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What are the Different Options for Metal Garden Fencing?

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  • Written By: Dan Cavallari
  • Edited By: Bronwyn Harris
  • Last Modified Date: 20 September 2018
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Metal garden fencing can add both security and aesthetic appeal to any garden. The most common metal garden fencing options include wrought iron, steel, iron, and even aluminum. Steel metal garden fencing tends to be the cheaper of these materials, as it rusts easily in moist conditions and it is prone to bending. Most steel fencing is strictly ornamental and not meant to bear a load. Wrought iron fencing is the most expensive option for metal garden fencing, and it is also one of the more difficult fences to obtain.

Wrought iron metal garden fencing is heavy duty, ornamental, and sturdy enough to bear a load such as hanging plants. It will need to be installed with posts sunk into concrete, as it can be quite heavy. If price is not a concern, wrought iron fencing is perhaps the most beautiful and durable of all the fencing options. A less expensive option is galvanized steel fencing, which is commonly used in chain link fences. While certainly not the most attractive option, chain link fencing is extremely effective at keeping unwanted pests out of the garden without spending excessive amounts of money to do so. Creeping vines will also thrive near chain link fences, since there are countless points on which the vines can attach.

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Cast iron fencing is almost as attractive as wrought iron but it costs significantly less. Wrought iron is iron that has been worked into shapes with tools, whereas cast iron is iron that has been heated and poured into molds. Cast iron metal garden fencing comes in panels that are generally easy to install, though posts will have to be sunk into concrete to support them. Cast iron looks very similar to wrought iron, though it is generally less ornate.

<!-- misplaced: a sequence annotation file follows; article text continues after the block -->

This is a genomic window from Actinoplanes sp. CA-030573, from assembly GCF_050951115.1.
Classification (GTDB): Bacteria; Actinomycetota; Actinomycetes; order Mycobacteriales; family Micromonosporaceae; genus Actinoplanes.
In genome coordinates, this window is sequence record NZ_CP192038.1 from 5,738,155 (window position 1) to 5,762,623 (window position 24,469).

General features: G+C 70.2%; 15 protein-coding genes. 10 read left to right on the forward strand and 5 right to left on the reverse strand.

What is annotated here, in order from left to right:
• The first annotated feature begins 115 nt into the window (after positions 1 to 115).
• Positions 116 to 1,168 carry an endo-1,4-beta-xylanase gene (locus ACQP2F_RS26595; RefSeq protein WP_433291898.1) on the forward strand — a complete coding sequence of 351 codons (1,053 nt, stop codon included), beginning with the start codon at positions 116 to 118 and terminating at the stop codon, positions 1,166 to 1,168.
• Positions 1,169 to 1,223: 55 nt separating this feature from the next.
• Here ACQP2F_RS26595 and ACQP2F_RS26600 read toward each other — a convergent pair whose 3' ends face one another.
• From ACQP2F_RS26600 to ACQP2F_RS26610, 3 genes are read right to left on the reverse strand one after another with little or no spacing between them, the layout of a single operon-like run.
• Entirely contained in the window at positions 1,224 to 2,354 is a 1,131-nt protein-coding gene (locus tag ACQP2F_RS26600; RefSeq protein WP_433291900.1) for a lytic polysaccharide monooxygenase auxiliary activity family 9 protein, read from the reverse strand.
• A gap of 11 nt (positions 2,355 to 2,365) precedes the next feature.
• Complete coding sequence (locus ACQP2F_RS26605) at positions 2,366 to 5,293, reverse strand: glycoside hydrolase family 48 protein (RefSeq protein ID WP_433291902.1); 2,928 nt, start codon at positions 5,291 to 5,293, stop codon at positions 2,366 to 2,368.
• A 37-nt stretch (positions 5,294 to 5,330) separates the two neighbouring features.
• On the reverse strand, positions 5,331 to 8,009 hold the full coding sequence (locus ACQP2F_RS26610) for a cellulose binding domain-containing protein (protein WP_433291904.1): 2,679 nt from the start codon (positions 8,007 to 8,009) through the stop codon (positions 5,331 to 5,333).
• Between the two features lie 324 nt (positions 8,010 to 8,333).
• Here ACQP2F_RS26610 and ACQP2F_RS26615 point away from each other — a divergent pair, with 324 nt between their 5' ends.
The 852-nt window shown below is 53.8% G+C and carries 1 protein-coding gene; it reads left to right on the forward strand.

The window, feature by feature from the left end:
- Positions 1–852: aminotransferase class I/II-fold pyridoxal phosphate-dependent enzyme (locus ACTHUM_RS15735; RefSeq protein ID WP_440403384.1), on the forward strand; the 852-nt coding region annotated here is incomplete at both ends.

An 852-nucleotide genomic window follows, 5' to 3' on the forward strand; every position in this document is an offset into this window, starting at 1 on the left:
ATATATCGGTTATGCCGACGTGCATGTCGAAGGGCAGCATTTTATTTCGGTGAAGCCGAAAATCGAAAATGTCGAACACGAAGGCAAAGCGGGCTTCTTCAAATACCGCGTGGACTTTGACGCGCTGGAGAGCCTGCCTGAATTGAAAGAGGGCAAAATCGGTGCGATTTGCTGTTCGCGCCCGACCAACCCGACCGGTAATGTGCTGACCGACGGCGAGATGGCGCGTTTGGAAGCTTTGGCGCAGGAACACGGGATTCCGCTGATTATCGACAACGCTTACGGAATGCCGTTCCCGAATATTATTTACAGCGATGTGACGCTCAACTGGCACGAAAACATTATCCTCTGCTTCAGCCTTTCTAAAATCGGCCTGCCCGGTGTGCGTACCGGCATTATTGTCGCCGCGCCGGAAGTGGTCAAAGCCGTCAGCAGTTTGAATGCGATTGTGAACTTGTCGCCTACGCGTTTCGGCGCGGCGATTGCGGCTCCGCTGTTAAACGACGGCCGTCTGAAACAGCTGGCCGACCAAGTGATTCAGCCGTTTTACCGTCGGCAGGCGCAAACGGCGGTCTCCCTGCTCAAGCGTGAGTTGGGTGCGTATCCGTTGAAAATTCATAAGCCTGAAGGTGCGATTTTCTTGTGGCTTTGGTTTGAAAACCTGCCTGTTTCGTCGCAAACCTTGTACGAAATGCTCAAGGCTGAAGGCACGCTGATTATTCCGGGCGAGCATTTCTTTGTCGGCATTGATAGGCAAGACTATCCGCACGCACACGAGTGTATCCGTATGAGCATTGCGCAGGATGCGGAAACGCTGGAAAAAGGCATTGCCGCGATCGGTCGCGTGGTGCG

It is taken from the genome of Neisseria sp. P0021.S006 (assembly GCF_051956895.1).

For simpler metal garden fencing, aluminum fencing is a good choice. It is also lower in price, and rustproof. While not the strongest material to use for metal garden fencing, it is a long-term solution that still looks aesthetically pleasing. in many cases, aluminum fencing can mimic the look of iron fencing, but since it is much lighter weight, the posts do not necessarily have to be sunk into concrete--though it is always a good idea to do so to promote strength and durability. Aluminum will not be as sturdy as other options, and it is mostly decorative, though it will keep many common garden pests out.

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Drentel
Post 3

Before you start the installation of a iron fence, carefully measure the area to be fenced. Also, mark off the spots where the posts will be buried and make sure there are no obstacles that might prevent the installation from going smoothly.

Sporkasia
Post 2

When erecting a metal fence to keep animals out of your garden be sure to considered all the animals in the area. Your garden may be more at risk from animals digging or tunneling in than from animals who might leap your fence.

Usually, extending a wire mesh guard from the bottom of your garden fencing is enough to discourage your average would be intruder. Shape the wire in an L shape with one side parallel to your fence, and the bottom extending out from the outside of the fence.

This works best when you bury the wire rather than laying it on the surface.

mobilian33
Post 1

I live in the country and there are a long list of wild animals that will gladly make use of a producing vegetable garden. Rabbits and deer can quickly ruin a garden with their nightly snacking sessions.

I knew I could keep out the rabbits with a basic three or four foot barrier. Of course, I needed a much taller fence for the deer. Since I didn't want to spend a fortune on the fence, I installed a 4 foot aluminum fence, which wasn't too expensive.

I still to contend with the deer, so I put in some longer posts at the corners and various other points. I attached a mesh fabric to the longer posts and formed

a taller mesh fence. I wasn't certain how well it would work, but it did discourage the deer, fortunately.

By using a few longer posts and attaching fabric I was able to save money and time. Putting up 10 foot metal garden fencing would have been a totally different story.

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